• Fame •••••: International celebrity. They WILL be recognized by EVERYONE, and nothing short of supernatural attempts to disguise themselves will prevent swarms of fans and paparazzi everywhere they go. These people are considered by Veil hard-liners to be active Veil risks because of their fame, and really, if you're at this level, it's time to start thinking about retirement. I mean, what are you doing in Florida instead of, say, New York or Hollywood, anyway? Note that while we won't FORCE you to retire, staying in the game at this level is going to make life very, very difficult for you, Veil-wise.
  • Fame ••••• •+: NPC level. At this point, there are Umbral entities that unironically love your work, and much like Elvis Presley, Leonardo da Vinci, and Homer, people will be talking about and referencing your work decades, centuries, and possibly even millennia after you're gone. No PC may ever have this without immediate retirement.

Note that characters with a high Fame rating are not automatically known to be supernaturals, even by the supernatural community. If you don't actually know the character personally and they are not breaking the Veil, you may not use their Fame rating to know that they're actually a Vampire, Mage, or what have you. This will be considered metagaming. Again, Fame is not Status.

The Character Save Card

Character death sucks. We get attached to our characters, and STs here understand this and do not like killing PCs for the fun of it. There are times when the dice just seem to hate one (or more!) character in particular, and then a character rolls a botch at exactly the wrong moment. STs will go with the roll, but still wish there could be a way to save that character, as is their prerogative as per Rule n°1. But where to put the limit? If you do it once, you have to do it again, and if you do it for one character, you have to do it for everyone else, even when it doesn't make sense. So what do we do?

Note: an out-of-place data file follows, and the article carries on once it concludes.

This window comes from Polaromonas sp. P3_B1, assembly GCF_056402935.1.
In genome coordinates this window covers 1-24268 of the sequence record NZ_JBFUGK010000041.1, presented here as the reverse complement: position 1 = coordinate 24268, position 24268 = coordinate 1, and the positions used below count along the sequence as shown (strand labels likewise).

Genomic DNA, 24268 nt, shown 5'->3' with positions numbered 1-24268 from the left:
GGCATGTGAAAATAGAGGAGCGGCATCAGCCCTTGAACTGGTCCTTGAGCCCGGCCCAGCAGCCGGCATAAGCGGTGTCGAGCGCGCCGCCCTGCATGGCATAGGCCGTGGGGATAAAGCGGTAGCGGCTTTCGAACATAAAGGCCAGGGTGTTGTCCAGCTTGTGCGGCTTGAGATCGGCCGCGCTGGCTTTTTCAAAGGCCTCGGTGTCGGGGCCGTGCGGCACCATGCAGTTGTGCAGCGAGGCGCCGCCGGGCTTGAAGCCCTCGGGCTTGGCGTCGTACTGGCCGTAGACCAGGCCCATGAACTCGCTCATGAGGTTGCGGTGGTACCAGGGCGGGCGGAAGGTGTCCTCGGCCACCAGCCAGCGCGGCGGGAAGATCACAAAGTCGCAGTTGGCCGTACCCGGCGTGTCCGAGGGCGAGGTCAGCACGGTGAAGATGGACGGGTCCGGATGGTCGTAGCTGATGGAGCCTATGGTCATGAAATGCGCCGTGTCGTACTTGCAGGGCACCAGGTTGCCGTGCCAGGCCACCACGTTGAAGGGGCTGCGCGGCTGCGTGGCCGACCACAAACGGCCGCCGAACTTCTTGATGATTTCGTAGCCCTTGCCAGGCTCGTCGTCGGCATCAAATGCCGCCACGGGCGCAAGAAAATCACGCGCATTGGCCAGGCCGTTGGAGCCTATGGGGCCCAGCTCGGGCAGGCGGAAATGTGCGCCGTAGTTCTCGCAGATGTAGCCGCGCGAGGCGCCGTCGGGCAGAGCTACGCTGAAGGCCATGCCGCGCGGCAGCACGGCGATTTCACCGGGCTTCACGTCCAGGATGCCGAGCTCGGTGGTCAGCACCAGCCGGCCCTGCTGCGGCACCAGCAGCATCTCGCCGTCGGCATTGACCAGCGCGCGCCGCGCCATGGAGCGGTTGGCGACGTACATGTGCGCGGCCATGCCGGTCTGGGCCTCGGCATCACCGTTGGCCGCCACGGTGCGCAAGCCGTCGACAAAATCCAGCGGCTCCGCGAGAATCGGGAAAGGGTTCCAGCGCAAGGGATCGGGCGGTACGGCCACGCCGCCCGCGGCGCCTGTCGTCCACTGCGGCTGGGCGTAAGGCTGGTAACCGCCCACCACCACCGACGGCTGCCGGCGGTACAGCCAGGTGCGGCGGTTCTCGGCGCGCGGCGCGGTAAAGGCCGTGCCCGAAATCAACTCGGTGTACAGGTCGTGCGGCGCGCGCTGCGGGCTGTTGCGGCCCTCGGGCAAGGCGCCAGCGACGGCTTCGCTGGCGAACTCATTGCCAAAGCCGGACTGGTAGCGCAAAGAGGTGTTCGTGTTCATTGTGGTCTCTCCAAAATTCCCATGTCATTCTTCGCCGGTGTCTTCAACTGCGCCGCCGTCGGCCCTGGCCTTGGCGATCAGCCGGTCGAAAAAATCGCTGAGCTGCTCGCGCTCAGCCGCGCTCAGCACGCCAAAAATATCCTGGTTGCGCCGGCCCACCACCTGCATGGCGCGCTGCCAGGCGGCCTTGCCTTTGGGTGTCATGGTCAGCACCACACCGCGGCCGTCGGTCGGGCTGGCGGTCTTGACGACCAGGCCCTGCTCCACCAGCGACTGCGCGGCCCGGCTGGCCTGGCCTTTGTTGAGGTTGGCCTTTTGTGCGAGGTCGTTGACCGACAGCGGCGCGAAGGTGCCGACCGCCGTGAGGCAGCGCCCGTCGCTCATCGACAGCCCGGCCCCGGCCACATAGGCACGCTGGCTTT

Introducing the Character Save Card.

Every single character will only have one of these. If all other options have been exhausted, no further rolls can be made, no allies can save you, etc., the player may declare that they are using that character's Save Card. When the Card is invoked, the STs will intervene with a Deus Ex Machina and save that character from what was otherwise going to be certain death. But before you think that this gives you license to go hog wild, there are a few things to remember:

  1. You only get ONE. Once you use it, that's it, your character does not get another. That's one per character, not one per character per scene. The STs will be keeping track of these, and if a Card is used during a scene, it will be noted in the Announcements thread.
  2. This is NOT a get-out-of-jail-free card. Being saved from death is not the same thing as being saved from consequences. If, for example, your vampire was about to be killed by the Sabbat, using your Card could mean that rather than bring you Final Death, they decide instead you'd be of more use as a blood bound tool. In other cases, it may result in you surviving with the Disfigured flaw, or you gaining the Enemy flaw, or you owing somebody a major debt that they will expect to be paid back later. This is entirely up to ST discretion, and even if your character was saved, it's entirely possible that your character will end up wishing they'd have died instead (this is still WOD), and you will be expected to play this out fully, not try to artificially soften the blow by minimizing the consequences your character has to suffer through by downplaying its effects on them in-character.
  3. There are some situations from which you just cannot be saved. More often than not, these situations are 100% your character's fault. The dice hating you is one thing. Your vampire deciding to break the Masquerade in front of the Sheriff and brag about it in front of the Harpy, or your Werewolf deciding that they should tell that funny story at the Moot about that crazy night they had where they woke up the next morning in bed with a few Black Spiral Dancers, or your Mage thinking that maybe it would be fun to go see what's inside that Caul is another. In short, just like with the No Stomping rule (see the first page), there's a "Too Dumb To Live" clause.